By Jonathan Lewis | 20th OCT 2020
2020 has not turned out as anyone expected, and the Premier League has been no different. After a great start to the year, the league was put on hold because of COVID-19, something we never thought would happen. Fortunately, the powers that be made a plan for it to be completed, and a remarkable season was capped by a remarkable ending.
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Now that the 2020-2021 season has started, albeit a few weeks late, we have been treated to some bizarre results. Hattricks are being scored left, right, and centre. There are major upsets involving the big teams, with Man City, Man United, and Liverpool all conceding 5 goals or more in a single match.
Everyone’s asking the same question: what on earth is going on? There are a few potential reasons for the sheer number of goals in the Premier League this season, according to some betting sites.
Footballers had to spend months this year out of action. Yes, they continued training on their own, but they missed out on the intensity of competitive matches. Add that to a shortened preseason and congested fixture list, and it’s no wonder some players lack fitness and practice.
This inevitably affects the best defenses, who have to be aware 100% of the time. There have been tons of individual errors since the restart by some of the best defenders in the world, including Virgil Van Dijk.
Furthermore, coaches haven’t had the time to train defenses to stay organised against each week’s opponents. Added to players being out due to injury or illness, and you get Liverpool shipping seven goals to Aston Villa.
It has become a cliché to call fans the twelfth man, but this season’s football has shown us just how true it is, if not in the way we expected. Generally, we assume fans motivate players to attack by cheering them on. However, it seems like the presence of fans keeps players alert more than anything else.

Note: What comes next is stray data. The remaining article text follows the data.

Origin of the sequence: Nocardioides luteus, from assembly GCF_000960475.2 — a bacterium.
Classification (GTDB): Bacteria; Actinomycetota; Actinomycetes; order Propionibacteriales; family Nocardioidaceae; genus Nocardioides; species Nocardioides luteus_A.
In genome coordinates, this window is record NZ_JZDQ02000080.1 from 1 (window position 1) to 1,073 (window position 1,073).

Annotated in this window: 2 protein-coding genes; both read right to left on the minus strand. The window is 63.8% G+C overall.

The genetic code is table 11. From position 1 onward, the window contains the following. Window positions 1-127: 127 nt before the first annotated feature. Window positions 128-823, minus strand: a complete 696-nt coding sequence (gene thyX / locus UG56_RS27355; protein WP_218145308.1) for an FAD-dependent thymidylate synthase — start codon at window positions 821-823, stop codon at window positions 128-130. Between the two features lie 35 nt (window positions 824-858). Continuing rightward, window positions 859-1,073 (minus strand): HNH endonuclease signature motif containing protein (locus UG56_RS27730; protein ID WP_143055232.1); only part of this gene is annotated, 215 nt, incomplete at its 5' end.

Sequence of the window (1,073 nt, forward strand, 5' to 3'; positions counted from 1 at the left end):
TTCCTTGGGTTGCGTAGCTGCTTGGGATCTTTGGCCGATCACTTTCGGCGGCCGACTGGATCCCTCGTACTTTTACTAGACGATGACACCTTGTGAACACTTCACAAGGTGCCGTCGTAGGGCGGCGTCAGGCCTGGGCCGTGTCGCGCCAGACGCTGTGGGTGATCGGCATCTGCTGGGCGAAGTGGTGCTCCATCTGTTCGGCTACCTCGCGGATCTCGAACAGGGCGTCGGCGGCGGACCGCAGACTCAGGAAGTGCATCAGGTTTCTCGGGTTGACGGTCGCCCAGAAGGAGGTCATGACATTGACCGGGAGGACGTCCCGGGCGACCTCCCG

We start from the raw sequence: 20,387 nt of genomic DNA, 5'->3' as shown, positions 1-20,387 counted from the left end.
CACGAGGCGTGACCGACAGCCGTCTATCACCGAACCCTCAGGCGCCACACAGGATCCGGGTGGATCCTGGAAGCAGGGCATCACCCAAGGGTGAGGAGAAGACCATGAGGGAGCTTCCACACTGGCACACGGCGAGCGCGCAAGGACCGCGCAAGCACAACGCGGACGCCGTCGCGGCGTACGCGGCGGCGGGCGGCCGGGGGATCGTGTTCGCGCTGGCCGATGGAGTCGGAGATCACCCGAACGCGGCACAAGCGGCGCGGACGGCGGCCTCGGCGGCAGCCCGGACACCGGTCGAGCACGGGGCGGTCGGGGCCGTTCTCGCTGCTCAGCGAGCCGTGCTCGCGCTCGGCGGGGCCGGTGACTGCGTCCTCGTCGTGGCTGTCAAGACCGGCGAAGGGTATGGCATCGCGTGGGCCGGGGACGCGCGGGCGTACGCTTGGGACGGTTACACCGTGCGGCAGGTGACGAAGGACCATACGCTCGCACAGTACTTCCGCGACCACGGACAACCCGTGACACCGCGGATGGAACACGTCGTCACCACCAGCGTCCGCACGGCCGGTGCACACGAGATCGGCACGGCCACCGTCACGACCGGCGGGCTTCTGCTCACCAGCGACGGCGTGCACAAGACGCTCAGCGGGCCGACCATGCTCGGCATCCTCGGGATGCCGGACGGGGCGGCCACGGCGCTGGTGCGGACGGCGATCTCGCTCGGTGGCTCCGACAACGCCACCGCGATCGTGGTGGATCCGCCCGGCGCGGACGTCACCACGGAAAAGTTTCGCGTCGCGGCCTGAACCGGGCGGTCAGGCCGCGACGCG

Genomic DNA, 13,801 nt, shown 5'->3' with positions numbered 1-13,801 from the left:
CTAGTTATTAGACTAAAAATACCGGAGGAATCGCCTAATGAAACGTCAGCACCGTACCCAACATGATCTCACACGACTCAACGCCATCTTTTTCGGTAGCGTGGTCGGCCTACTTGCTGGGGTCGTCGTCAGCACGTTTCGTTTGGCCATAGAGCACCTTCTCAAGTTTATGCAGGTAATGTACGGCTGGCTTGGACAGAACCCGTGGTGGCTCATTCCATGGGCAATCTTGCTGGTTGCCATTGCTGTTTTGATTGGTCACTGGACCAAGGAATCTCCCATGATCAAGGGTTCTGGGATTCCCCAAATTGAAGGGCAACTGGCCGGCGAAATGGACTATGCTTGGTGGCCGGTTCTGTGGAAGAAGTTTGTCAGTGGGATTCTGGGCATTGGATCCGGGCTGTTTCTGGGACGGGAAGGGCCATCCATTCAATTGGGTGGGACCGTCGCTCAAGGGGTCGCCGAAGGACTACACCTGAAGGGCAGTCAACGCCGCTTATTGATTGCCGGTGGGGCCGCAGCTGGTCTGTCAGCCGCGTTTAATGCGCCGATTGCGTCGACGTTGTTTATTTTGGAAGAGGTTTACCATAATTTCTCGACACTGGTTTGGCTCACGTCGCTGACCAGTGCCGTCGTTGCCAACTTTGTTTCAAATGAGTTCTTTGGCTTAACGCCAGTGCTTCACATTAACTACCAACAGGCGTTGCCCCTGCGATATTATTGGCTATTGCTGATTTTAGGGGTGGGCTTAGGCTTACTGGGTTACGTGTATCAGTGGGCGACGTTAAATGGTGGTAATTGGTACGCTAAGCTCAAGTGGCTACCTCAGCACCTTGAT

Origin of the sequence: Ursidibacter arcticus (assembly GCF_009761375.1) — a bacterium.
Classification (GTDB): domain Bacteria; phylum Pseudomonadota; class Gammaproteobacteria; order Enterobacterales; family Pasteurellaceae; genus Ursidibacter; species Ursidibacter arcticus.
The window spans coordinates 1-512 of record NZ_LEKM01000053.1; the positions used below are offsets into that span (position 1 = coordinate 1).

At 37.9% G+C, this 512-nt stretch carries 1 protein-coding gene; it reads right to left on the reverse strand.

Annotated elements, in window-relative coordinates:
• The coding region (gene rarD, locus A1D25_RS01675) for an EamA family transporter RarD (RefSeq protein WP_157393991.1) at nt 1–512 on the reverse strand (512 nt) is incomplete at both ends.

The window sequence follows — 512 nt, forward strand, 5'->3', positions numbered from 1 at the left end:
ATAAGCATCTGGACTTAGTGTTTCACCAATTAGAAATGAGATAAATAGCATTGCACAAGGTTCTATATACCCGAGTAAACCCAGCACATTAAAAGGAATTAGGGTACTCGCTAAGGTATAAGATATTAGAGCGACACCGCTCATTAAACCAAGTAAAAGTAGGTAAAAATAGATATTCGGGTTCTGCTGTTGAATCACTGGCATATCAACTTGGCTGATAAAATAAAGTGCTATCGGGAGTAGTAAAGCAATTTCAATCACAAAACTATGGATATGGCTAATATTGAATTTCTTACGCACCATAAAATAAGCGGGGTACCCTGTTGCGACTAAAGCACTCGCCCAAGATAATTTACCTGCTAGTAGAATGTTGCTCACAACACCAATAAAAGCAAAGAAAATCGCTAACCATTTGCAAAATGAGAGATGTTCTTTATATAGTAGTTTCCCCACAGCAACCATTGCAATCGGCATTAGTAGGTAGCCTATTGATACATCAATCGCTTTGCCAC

Without the pressure of a crowd cheering or booing, players become sloppy, giving the ball away and making unforced errors. There is no collective groan when a keeper flaps at a corner or a defender dallies on the ball for too long.
It is also possible that the absence of crowds simply makes the match feel less significant. It can feel like a training game, rather than a competitive match. In training, shipping goals is no big deal unless your place in the starting eleven is at risk.
Then there’s the impact this has on attackers. A one-on-one with the goalie is no longer as fraught as it used to be. Players also feel more free to take chances, shooting from far out rather than trying to get as close as possible. Have a look at the deflected goals Villa scored against Liverpool for some evidence of this.
There are a number of possible reasons that goals are being scored for fun in the Premier League this season. Hopefully, teams are able to up their standards without affecting the entertainment factor too much.
Jonathan Lewis is an MFF Sports Writer